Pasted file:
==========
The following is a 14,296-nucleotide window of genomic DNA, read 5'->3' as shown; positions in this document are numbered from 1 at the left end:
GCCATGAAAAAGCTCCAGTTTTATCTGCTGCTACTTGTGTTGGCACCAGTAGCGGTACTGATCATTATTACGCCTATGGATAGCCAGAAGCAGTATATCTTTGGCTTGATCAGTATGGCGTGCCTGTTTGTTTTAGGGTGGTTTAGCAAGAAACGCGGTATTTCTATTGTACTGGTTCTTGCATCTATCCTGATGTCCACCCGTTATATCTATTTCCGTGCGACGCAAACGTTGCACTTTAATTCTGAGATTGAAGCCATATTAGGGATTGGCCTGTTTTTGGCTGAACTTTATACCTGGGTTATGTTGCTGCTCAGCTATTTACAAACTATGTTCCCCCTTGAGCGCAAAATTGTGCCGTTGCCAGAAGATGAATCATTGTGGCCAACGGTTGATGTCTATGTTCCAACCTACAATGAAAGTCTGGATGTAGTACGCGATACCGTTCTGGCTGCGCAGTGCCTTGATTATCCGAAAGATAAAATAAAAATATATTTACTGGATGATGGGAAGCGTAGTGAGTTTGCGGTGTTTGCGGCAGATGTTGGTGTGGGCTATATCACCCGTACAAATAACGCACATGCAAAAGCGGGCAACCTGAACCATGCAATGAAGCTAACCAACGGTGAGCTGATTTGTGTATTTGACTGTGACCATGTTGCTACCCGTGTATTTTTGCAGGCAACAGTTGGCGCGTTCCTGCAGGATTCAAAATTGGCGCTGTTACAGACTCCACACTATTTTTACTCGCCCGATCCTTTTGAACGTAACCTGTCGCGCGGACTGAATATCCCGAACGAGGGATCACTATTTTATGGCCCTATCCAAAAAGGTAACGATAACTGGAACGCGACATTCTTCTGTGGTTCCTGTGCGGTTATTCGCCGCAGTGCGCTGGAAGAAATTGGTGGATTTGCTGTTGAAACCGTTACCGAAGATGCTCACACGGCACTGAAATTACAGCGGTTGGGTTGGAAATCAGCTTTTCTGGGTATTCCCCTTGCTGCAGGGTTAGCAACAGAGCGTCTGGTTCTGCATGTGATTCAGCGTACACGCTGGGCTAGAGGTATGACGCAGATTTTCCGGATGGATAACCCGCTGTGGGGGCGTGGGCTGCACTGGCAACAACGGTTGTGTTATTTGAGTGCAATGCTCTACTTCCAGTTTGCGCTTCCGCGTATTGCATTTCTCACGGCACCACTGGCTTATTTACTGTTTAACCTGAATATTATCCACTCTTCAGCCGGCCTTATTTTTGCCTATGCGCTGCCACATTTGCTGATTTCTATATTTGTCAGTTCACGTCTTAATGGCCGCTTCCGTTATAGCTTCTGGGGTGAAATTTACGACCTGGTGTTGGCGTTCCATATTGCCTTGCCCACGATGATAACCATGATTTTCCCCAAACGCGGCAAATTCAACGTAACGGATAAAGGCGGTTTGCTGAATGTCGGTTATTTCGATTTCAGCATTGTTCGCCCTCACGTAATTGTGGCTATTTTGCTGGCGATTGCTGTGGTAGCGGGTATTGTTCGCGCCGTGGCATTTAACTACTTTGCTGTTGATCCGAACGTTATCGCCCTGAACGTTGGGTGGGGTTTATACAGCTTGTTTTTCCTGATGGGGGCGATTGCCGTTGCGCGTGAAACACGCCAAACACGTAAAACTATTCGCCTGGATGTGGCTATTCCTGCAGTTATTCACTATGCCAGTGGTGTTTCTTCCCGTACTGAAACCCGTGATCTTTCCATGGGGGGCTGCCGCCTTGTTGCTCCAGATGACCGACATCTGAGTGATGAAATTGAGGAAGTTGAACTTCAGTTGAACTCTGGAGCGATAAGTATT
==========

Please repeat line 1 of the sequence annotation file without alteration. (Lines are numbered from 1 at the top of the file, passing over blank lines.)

The following is a 14,296-nucleotide window of genomic DNA, read 5'->3' as shown; positions in this document are numbered from 1 at the left end: